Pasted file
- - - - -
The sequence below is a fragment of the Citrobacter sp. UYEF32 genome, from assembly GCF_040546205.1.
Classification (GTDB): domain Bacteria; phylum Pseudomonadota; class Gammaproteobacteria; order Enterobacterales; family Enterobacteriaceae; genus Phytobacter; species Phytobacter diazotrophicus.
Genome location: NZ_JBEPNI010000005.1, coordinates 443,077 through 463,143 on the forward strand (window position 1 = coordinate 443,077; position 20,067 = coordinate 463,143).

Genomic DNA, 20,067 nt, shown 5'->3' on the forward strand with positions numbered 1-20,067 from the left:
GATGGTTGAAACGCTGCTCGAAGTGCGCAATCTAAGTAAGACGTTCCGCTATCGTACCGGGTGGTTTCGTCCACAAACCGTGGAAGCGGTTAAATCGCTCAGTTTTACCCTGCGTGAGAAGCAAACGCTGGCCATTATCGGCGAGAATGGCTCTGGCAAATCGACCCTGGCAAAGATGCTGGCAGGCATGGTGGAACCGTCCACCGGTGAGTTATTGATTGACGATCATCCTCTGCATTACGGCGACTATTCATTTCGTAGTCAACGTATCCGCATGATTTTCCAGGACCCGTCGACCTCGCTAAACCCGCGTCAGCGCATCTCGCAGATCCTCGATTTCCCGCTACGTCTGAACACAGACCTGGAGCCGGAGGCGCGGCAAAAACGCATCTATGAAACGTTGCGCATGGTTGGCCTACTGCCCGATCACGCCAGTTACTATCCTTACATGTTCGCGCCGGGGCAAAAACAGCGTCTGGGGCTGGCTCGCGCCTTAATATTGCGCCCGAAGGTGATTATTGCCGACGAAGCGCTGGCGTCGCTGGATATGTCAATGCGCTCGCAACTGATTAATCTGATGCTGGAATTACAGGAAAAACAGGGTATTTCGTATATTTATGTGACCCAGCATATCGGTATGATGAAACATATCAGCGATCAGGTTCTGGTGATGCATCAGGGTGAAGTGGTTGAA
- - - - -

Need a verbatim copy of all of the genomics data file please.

The sequence below is a fragment of the Citrobacter sp. UYEF32 genome, from assembly GCF_040546205.1.
Classification (GTDB): domain Bacteria; phylum Pseudomonadota; class Gammaproteobacteria; order Enterobacterales; family Enterobacteriaceae; genus Phytobacter; species Phytobacter diazotrophicus.
Genome location: NZ_JBEPNI010000005.1, coordinates 443,077 through 463,143 on the forward strand (window position 1 = coordinate 443,077; position 20,067 = coordinate 463,143).

Genomic DNA, 20,067 nt, shown 5'->3' on the forward strand with positions numbered 1-20,067 from the left:
GATGGTTGAAACGCTGCTCGAAGTGCGCAATCTAAGTAAGACGTTCCGCTATCGTACCGGGTGGTTTCGTCCACAAACCGTGGAAGCGGTTAAATCGCTCAGTTTTACCCTGCGTGAGAAGCAAACGCTGGCCATTATCGGCGAGAATGGCTCTGGCAAATCGACCCTGGCAAAGATGCTGGCAGGCATGGTGGAACCGTCCACCGGTGAGTTATTGATTGACGATCATCCTCTGCATTACGGCGACTATTCATTTCGTAGTCAACGTATCCGCATGATTTTCCAGGACCCGTCGACCTCGCTAAACCCGCGTCAGCGCATCTCGCAGATCCTCGATTTCCCGCTACGTCTGAACACAGACCTGGAGCCGGAGGCGCGGCAAAAACGCATCTATGAAACGTTGCGCATGGTTGGCCTACTGCCCGATCACGCCAGTTACTATCCTTACATGTTCGCGCCGGGGCAAAAACAGCGTCTGGGGCTGGCTCGCGCCTTAATATTGCGCCCGAAGGTGATTATTGCCGACGAAGCGCTGGCGTCGCTGGATATGTCAATGCGCTCGCAACTGATTAATCTGATGCTGGAATTACAGGAAAAACAGGGTATTTCGTATATTTATGTGACCCAGCATATCGGTATGATGAAACATATCAGCGATCAGGTTCTGGTGATGCATCAGGGTGAAGTGGTTGAA